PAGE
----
Describing New Species

You can use this as a general guide for how to describe new species, except you have to look out for the relevant taxonomic characters (but if you’re describing a new species, I guess you already knew that). Think of this as some form of template.

In the introduction, always start out by mentioning the genus and citing the original description – you have no idea how annoying it is to read taxonomic papers that throw names around without citing them. And simply naming the author and date isn’t enough, make sure you include the full citation in the reference list (it often occurs that the name and date is given in the text, but not cited fully at the end)! Anyway, a summary of the diversity, biogeography and habitat preferences is standard for the first paragraph. A historical overview of research into the genus/species group and biogeographical area is always welcome, to allow further reading. Think of it as common courtesy :)

In the materials and methods, you list several things: specimen preparation (if applicable), description method (i.e. stereomicroscope + drawing) and specimen sources (depending on the journal, you can also make a table with specimen IDs, etc.). The most important thing in this section is to cite the sources for your terminology. While most of the time there are standard reference works that are cited by everyone, sometimes papers published after those works provide updates (this is the case with the terminology of fly antennae, for example). If you’re going to deviate from any published works, always provide a diagram detailing what you mean (often the case for measurements).

Next comes the actual taxonomic part. Name the family and genus hierarchically (with original description citation). If redescribing a species, make sure to list the original description and past synonymies (and their citations as well. Seriously. Do not skimp on original descriptions). When describing a new species, do not forget to say that it’s a sp. n. or sp. nov. or spec. nov. (or some variation on that theme; same applies for new genera (gen. nov.), families (fam. nov.), etc).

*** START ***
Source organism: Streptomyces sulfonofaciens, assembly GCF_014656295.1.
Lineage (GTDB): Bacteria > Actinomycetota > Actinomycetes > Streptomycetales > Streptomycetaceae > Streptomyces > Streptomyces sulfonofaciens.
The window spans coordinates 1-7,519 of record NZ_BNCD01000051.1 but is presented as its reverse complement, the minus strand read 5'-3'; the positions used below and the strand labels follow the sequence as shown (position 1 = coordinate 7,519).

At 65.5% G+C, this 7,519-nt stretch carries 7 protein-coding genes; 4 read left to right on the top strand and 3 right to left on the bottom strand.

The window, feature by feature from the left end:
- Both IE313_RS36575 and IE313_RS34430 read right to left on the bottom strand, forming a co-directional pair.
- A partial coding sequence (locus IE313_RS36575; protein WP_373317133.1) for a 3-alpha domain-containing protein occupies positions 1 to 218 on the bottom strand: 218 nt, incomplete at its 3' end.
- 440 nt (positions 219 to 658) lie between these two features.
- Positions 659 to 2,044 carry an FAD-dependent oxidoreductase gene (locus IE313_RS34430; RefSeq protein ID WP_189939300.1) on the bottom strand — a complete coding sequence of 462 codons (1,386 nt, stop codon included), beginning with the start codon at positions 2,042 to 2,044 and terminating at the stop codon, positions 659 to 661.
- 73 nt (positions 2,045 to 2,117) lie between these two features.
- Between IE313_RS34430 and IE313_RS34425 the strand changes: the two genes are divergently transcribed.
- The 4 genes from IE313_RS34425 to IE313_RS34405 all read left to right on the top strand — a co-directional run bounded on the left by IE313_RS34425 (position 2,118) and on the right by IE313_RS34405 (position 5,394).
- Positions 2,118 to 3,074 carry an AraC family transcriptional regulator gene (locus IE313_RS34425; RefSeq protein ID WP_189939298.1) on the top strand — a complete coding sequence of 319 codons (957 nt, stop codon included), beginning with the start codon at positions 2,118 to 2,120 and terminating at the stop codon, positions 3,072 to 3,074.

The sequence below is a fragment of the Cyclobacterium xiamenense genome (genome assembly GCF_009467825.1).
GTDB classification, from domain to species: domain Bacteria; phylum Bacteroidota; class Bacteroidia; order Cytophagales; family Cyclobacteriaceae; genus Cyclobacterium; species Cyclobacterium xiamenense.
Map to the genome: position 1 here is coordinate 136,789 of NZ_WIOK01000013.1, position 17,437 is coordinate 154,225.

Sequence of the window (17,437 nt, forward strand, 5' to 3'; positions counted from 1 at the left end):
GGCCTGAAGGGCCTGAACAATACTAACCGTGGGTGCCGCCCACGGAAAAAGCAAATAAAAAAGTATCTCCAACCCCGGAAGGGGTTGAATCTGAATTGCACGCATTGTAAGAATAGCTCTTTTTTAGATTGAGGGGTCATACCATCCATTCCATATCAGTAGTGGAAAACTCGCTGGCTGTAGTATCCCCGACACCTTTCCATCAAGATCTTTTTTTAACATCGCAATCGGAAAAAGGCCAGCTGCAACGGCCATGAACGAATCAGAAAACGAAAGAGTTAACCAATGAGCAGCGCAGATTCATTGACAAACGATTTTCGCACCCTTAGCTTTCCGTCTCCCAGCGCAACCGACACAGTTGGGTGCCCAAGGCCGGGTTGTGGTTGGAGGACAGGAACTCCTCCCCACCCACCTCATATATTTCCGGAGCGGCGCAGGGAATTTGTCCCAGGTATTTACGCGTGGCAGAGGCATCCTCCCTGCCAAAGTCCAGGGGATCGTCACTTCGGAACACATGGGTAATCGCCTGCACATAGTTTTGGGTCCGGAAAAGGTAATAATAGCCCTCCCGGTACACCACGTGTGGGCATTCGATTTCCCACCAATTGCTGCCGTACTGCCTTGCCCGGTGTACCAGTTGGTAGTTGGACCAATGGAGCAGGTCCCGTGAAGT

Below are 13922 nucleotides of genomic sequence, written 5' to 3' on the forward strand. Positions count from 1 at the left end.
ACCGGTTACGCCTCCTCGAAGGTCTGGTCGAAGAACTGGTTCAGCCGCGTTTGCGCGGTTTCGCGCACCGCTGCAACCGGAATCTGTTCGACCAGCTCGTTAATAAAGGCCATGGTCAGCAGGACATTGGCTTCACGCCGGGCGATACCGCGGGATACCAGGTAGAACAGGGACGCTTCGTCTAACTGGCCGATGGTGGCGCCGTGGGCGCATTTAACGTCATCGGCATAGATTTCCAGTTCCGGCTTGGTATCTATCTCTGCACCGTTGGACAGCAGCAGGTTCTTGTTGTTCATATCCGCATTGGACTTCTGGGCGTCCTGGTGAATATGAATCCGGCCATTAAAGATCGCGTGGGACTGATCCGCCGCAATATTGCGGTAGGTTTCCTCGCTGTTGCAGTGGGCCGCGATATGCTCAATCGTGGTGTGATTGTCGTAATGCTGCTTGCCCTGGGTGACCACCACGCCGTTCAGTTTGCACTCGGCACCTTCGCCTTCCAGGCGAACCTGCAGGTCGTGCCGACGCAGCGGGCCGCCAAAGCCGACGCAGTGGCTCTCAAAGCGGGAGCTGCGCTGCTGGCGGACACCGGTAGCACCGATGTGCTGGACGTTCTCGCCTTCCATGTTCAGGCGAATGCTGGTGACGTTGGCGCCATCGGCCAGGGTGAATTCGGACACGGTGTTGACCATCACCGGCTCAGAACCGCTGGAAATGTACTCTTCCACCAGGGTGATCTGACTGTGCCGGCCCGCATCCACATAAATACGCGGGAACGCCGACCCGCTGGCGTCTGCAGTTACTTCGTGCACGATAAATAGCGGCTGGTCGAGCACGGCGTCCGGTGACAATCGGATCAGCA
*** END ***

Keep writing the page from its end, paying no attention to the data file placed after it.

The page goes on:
For every species, there are several subsections. First, list the type material’s location and what is written on the type’s label (it’s an unwritten rule that labels are standardised to include precise location, ecological data, date of collection and collector). List any other material of that species you examined and the sexes.

Then comes the diagnosis, i.e. the precise and concise morphological description of the characters that allow us to differentiate the species. Often, there are no complete sentences here. This is essentially a list, but not in bullet form. It saves space :) Preferably, this is supplemented by at least one diagram. Note that diagrams are always preferrable: you learn a lot drawing them, since your eye is focussed on the specimen, and the amount of information is much greater than from a photograph; note that this is changing nowadays with the advent of high-quality photography, but if you must use photographs, make sure the lighting is not deceptive and allows us to see structures clearly, also making sure that the entire picture is sharp (there are programs that can combine pictures at different DOPs for this purpose). As a sidenote, if you’re writing a fieldguide, my unscientific polling shows that photos are preferred to diagrams, but that’s a different matter.

As you all know, species have a binomial name, the first being the genus, the second being the species. These are not chosen at random, and the etymology has to be explained (although the reasons can be silly. Some name them after their children, I’ve even seen a dinosaur named after Hogwart’s.) Also, these have to be declined properly in Latin, paying attention to gender.

In the description section, you elaborate on the diagnosis and provide a full description of the animal, providing information on variability or colouration. Finally, a note on ecology is always included; if these are specimens from a decades-old museum collection, you can still elaborate, as collectors always keep archived notes on their specimens.

While not necessary, a key is a very nice finishing.

In the Acknowledgements section, besides listing grants, etc. as normal, do not forget to thank the museums, institutions and private collectors (as applicable).

A special addendum for fossil species: Another section must contain a description of the geological locality, with at least the stratigraphy and type of rock and, if available, a date. A citation to a geological overview of the locality is expected, but a summary of what is currently known in the actual paper saves the reader much hassle.

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